Michael Bates has 30 years’ experience of making gardens, mainly in Sydney. In his first book he looks at 18 gardens which he has built, a third of which he also designed and two are his own properties. If you appreciate the landscaping in programs such as Grand Designs and Dream Gardens then you’ll like this book too.
I must admit to wondering whether a more appropriate subtitle would have been ‘Landscapes for the Wealthy’, as all the gardens must have cost a fortune to create when even the inner city courtyard garden boasts a lap pool.
Perhaps I’ve just got ‘garden envy’ but even if, like me, you have a small block and an even smaller budget you could still find some inspirational ideas in The New Australian Garden which, following in the spirit of the American landscaper Thomas Church, does not have any hard and fast rules on what makes a ‘good’ garden.
Gardens are for people to use as they please whether that is to relax, grow food, play or eat outside. Whenever possible, Bates works in conjunction with the building and landscape architects to create a garden which relates to the dwelling and the setting. The reader will find some interesting details and insights into the design process for both the residence and the garden in the various Conversations with the Designers sections.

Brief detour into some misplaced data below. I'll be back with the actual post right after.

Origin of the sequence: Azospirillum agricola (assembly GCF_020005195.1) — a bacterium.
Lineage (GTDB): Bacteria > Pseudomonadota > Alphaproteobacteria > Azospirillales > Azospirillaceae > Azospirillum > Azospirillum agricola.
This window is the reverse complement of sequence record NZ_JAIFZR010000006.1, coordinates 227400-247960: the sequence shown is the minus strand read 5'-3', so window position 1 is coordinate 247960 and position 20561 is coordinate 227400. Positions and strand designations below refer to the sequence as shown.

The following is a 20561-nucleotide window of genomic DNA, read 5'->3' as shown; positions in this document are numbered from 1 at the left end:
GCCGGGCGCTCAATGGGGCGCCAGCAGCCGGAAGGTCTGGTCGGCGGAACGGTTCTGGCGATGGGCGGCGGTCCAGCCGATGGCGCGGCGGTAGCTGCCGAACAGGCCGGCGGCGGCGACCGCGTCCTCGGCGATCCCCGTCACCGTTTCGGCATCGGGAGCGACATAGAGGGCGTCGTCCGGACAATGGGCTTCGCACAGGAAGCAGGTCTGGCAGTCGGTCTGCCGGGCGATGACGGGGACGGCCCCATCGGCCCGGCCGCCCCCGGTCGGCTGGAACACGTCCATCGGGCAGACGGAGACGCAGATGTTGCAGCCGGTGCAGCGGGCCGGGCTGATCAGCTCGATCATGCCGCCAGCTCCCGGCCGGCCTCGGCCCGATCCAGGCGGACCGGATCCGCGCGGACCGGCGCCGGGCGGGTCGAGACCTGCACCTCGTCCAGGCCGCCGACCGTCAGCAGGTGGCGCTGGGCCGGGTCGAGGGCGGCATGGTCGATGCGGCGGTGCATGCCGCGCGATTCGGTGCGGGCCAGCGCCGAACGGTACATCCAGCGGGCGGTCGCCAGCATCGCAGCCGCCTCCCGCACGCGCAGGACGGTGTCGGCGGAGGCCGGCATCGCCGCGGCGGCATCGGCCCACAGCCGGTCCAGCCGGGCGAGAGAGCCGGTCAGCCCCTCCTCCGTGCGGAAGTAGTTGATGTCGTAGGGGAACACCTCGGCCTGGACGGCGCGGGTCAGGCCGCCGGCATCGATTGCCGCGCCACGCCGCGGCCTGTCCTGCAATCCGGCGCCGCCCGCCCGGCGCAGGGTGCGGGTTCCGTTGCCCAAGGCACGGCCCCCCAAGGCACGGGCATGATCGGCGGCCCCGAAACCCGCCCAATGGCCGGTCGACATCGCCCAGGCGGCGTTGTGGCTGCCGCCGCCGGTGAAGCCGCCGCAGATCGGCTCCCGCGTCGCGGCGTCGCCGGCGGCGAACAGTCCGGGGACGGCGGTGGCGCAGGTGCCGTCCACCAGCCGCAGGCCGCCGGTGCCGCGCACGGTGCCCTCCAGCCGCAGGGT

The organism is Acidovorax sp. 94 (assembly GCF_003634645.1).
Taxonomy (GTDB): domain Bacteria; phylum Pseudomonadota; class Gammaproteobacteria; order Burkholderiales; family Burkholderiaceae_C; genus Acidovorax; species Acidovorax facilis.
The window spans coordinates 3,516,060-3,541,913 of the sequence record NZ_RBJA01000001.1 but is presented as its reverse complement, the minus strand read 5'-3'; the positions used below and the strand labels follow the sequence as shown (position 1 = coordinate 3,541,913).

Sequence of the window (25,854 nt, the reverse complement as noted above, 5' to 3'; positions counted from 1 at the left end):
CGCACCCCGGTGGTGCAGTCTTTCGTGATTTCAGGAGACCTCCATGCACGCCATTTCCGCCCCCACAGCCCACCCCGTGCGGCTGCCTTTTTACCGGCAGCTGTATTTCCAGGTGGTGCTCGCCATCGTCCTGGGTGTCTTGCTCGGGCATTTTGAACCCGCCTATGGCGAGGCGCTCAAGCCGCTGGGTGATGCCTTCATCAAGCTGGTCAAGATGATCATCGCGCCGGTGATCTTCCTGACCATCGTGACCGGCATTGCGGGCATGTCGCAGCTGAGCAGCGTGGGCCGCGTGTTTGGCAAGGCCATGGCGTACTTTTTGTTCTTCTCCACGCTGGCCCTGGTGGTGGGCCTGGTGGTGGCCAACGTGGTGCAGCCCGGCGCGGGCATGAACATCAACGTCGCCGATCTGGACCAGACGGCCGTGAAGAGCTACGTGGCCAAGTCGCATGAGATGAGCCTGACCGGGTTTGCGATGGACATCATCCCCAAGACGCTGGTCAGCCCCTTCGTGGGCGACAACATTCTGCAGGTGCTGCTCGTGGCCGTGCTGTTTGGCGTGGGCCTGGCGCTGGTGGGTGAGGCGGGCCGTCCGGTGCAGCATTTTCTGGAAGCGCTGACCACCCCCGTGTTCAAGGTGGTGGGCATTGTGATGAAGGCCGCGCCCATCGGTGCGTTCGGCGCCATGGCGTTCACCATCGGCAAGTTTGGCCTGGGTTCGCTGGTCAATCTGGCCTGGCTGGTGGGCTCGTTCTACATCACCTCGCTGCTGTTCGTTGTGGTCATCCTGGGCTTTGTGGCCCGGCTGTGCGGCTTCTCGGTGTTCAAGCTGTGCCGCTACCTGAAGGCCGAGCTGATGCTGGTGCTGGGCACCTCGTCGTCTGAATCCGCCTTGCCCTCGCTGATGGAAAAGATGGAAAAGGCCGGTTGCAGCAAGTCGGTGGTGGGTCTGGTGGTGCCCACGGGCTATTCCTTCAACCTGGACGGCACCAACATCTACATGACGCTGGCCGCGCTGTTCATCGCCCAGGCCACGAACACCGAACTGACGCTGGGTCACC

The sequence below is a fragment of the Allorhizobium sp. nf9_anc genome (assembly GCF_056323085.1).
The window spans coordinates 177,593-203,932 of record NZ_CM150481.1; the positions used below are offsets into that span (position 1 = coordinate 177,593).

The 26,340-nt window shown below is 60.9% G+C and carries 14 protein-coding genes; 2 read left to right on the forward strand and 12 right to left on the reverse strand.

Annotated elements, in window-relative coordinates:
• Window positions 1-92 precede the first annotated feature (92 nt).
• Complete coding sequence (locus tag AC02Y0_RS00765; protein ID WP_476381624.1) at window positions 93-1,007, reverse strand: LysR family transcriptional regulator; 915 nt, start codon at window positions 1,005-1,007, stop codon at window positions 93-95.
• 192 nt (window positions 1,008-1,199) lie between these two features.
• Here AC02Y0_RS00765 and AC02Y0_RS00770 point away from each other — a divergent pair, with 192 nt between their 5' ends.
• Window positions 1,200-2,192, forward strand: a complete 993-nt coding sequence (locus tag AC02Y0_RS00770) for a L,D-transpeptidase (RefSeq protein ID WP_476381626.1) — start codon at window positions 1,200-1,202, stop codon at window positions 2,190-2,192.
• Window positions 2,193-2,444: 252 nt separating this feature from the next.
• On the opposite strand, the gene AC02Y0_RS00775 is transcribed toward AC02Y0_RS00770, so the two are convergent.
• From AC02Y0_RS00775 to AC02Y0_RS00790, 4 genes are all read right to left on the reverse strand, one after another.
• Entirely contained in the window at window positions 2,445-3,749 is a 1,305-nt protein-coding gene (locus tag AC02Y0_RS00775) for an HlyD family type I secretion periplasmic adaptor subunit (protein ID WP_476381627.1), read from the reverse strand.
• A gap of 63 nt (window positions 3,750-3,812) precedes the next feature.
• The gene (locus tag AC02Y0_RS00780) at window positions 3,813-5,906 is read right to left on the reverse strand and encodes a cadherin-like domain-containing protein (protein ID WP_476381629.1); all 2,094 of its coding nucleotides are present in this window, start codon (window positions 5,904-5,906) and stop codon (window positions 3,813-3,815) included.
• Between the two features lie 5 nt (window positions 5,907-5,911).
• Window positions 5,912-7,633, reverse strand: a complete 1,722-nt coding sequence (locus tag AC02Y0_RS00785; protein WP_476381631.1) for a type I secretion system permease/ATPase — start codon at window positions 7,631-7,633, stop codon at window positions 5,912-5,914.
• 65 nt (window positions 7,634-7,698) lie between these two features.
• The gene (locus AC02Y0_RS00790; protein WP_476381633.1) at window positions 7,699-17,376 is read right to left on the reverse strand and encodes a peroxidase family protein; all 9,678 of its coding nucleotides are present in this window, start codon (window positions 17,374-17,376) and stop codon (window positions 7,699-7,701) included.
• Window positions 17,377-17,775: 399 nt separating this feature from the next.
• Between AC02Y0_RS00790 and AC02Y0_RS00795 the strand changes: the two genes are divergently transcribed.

The home gardener may get some new ideas from unusual combinations of plants such as a carpet of Soleirolia soleirolii (baby’s tears) randomly interplanted with Doodia aspera (prickly rasp fern) or the planting in the author’s own garden around a small pond containing an overflowing urn. Here, Bates has combined Ctenanthe setosa ‘Grey Star’ (never never plant) with Plectranthus ‘Nico’ (Swedish ivy), fine textured Liriope muscari (lilyturf), Viola odorata (sweet violet) and Neomarica gracilis (walking iris) which provide contrasting textures and colours making a lush tropical surround for the water feature.
For most of the gardens Bates has used a small range of plants relative to the size of the property. This is a good tip for more modest gardeners as repetition of a limited number of different plants in drifts or clumps throughout the garden often gives the illusion of more space in the garden and helps to unify the design. There is an outline plan and a plant list for each featured garden but, unfortunately, individual plants are not named in the index with only page numbers for plant lists provided.
I think most readers will view this book as a coffee table volume as it contains some beautiful photography, showing how different plants work well together and also how they relate to their setting.
Reviewed by Jan Kershaw
Rating out of 10: 7
Released by: Murdoch Books
Release Date: September 2017